An attempt to launch a Melbourne edition of South Australia’s TV Guide in 1973 lasted little more than four months, with TV Week and TV Times effectively splitting the market for the remainder of the 1970s. TV Guide became TV-Radio Extra in August 1980.
In 1979, Family Circle Publications intro- duced a local version of its American Family TV Guide. The following year, the ABC elected to end its agreement with ACP, which purchased the ABC’s interest and entered into a partnership with News Limited, with TV Times immediately being incorporated into TV Week. ACP and News Limited were equal partners in the joint venture. Family Circle soon sold the national TV Guide to ACP, and it too was incorporated into TV Week, which effectively had the nation- al market to itself from that point on. In May 1980, ACP’s Australian Women’s Weekly began including a free television magazine as part of its publication. Family Circle followed suit in August 1980, and Woman’s Day introduced its own publication in 1981.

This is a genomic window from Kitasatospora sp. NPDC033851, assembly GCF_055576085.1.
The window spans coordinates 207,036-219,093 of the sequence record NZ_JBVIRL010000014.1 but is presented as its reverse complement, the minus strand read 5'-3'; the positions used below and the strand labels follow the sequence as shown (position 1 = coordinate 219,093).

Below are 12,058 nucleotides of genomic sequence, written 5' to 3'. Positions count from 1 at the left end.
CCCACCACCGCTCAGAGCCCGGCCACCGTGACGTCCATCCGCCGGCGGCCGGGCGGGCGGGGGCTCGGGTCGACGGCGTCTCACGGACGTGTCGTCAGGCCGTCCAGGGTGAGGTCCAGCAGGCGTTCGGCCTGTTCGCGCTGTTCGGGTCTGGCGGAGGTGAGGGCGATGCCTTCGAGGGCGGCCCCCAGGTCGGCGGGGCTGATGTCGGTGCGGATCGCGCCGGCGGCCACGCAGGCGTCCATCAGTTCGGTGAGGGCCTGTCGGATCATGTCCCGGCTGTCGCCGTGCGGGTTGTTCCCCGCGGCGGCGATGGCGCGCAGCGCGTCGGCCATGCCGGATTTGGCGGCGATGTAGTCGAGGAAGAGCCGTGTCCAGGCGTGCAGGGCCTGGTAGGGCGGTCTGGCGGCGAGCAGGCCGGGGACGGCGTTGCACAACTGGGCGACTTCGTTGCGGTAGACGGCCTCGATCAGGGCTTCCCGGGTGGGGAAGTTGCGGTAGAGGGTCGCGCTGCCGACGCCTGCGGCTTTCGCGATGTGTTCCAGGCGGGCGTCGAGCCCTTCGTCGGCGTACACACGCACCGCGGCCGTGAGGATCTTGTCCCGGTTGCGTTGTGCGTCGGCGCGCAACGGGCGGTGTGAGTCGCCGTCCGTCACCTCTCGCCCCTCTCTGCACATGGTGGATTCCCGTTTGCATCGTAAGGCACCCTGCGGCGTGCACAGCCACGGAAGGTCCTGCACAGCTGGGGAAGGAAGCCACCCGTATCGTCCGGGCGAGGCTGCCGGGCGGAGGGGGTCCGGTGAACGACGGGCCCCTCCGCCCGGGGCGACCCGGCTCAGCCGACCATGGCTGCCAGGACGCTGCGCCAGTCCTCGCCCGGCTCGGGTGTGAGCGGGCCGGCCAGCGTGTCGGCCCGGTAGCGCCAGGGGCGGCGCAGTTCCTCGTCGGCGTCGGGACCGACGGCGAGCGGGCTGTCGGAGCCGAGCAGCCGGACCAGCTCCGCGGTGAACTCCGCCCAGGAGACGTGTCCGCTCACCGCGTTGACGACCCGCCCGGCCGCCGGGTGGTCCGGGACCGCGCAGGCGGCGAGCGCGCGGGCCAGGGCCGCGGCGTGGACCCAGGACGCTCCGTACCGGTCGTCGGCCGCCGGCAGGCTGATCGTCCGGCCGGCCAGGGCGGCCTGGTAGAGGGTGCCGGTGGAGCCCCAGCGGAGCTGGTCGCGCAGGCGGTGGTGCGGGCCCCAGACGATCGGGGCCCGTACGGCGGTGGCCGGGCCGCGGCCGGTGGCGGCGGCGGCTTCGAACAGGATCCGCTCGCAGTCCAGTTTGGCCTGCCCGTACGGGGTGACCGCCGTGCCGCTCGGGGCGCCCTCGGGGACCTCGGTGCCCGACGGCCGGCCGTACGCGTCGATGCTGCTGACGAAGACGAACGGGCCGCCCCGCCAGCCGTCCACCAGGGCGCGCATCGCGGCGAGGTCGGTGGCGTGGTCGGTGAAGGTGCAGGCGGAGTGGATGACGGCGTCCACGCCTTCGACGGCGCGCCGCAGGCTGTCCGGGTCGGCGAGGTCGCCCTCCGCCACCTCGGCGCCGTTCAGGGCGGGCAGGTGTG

Another attempt to float a national television magazine was made in 1984, when the Federal Publishing Company’s tabloid celebrity gossip magazine Star Enquirer was restyled to become TV Star, running until 1985. In Melbourne, the only stand-alone rival was the venerable Listener In-TV (now titled TV Scene), with circulation hovering around 60,000. However, after the News Limited takeover of the HWT in 1987, TV Scene was moved to Southdown Press under the cross-media ownership laws, and duly closed. TV Week’s circulation at this time was approximately 800,000, down from a mid-1980s peak of 850,000.